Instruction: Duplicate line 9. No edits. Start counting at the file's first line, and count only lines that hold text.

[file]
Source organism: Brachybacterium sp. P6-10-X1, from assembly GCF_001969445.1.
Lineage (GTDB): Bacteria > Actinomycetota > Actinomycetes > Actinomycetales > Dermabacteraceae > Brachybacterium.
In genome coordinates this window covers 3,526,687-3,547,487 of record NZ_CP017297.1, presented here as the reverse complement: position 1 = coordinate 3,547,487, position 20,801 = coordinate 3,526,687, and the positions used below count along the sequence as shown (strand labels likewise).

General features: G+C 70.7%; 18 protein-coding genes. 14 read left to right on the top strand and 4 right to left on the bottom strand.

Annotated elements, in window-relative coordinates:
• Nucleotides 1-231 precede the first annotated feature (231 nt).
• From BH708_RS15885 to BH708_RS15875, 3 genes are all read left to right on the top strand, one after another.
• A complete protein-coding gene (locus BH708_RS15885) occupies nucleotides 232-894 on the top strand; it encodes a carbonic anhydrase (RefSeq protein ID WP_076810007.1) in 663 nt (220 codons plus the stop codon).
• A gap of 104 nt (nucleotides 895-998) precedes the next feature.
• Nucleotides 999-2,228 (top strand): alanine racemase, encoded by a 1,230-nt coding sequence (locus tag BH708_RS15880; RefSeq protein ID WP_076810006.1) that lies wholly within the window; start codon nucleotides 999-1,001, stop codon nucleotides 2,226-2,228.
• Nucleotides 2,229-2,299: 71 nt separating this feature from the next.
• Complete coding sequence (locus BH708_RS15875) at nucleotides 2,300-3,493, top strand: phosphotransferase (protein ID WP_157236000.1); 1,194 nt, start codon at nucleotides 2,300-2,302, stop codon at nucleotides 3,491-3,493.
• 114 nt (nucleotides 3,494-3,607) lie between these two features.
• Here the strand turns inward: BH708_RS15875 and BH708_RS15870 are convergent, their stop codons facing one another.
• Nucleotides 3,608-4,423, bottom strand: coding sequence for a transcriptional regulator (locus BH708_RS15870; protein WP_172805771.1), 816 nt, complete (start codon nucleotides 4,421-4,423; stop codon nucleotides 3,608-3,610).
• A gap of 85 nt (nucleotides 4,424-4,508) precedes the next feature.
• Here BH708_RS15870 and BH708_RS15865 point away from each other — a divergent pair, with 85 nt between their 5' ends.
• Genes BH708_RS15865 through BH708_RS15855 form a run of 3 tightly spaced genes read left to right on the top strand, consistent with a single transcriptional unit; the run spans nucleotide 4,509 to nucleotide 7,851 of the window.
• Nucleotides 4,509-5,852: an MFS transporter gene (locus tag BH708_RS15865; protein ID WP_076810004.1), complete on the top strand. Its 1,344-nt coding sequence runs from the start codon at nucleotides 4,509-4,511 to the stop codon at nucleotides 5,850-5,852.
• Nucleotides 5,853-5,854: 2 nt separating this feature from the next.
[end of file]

• A gap of 104 nt (nucleotides 895-998) precedes the next feature.